Assefa, Dr. Zelalem, Smithsonian Inst., WDC; Pleurdeau, Dr. David, Institut de Paleontologie Humaine, Paris, France - To aid research on
'Archaeological Investigations of the Middle/Later Stone Age Occupation at Goda-Buticha, Southeastern Ethiopia'
DR. ZELALEM ASSEFA, Smithsonian Institution, Washington, DC, and DR. DAVID PLEURDEAU, Institut de Paleontologie Humaine, Paris, France, were awarded an International Collaborative Research Grant in November 2010, to aid collaborative research on 'Archaeological Investiations of the Middle/Later Stone Age Occupation at Goda-Buticha, Southeastern Ethiopia.' This ICRG-funded project was the systematic excavation of Goda Buticha, a cave site in southeastern Ethiopia discovered during an archaeological survey in 2007. A test excavation conducted in 2008 at this site revealed well-stratified deposits containing a diversity of Later Stone Age (LSA) and Middle Stone Age (MSA) material. A series of AMS and U-Th dates obtained in 2008 from charcoal and speleothem samples, respectively, provided dates ranging from mid-Holocene to 46 ka, but also indicated some complexities in the sedimentary and cultural sequence. The 2011 excavation at Goda Buticha clarified the sedimentary sequence and recovered a rich collection of archaeological materials using controlled excavation methods. Many LSA and MSA artifacts and faunal remains were recovered. Additional ostrich eggshell beads and isolated human skeletal remains were also found in the MSA levels. Sedimentological samples were collected for OSL dating and micro-morphological analysis. While thorough assessment of the significance of the site rests with the archaeological analysis and the chronometric dating that are in progress, the 2011 excavation has demonstrated the potential of Goda Buticha to provide insight into the late Middle Stone Age and later prehistory of the region.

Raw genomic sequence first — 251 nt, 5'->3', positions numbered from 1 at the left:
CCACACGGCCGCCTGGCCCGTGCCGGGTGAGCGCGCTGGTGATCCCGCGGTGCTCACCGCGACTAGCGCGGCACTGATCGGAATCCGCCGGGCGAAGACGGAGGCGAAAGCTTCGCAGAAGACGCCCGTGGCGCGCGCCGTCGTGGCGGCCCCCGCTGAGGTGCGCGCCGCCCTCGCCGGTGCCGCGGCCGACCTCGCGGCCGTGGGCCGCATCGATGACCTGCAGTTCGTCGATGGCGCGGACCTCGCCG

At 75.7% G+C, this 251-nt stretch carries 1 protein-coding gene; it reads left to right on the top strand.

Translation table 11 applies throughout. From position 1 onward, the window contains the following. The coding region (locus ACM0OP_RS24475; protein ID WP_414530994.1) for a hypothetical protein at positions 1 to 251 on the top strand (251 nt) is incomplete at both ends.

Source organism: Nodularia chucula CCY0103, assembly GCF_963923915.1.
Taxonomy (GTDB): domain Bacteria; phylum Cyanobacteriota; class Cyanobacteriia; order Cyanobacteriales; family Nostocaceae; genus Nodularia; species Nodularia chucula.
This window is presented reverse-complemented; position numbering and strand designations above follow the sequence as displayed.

Sealy, Dr. Judith Clare, U. of Cape Town, Cape Town, South Africa - To aid conference of Association of Southern African Professional Archaeologists (ASAPA), 2008, U. Cape Town
'2008 Conference of the Association of Southern African Professional Archaeologists'
March 24-28, 2008, University of Cape Town, Cape Town, South Africa
Organizer: Judith C. Sealy (University of Cape Town)
Of the 174 participants registered for the meetings, most came from South Africa but there was also a strong contingent from other Southern African countries. Sixteen delegates from Botswana, Kenya, Tanzania, Zambia, and Zimbabwe were fully funded by Wenner-Gren. Members of this group gave papers on a variety of topics including rock art, the emergence of food production, archaeometallurgy, museum practice, cultural resource management, and much else. Their presence made a very substantial difference to the meeting, transforming it into a much more southern African gathering, and bringing important perspectives to discussions on a wide range of issues. It is hoped that the regional nature of this association will be strengthened at the next conference in Maputo, Mozambique, in 2011.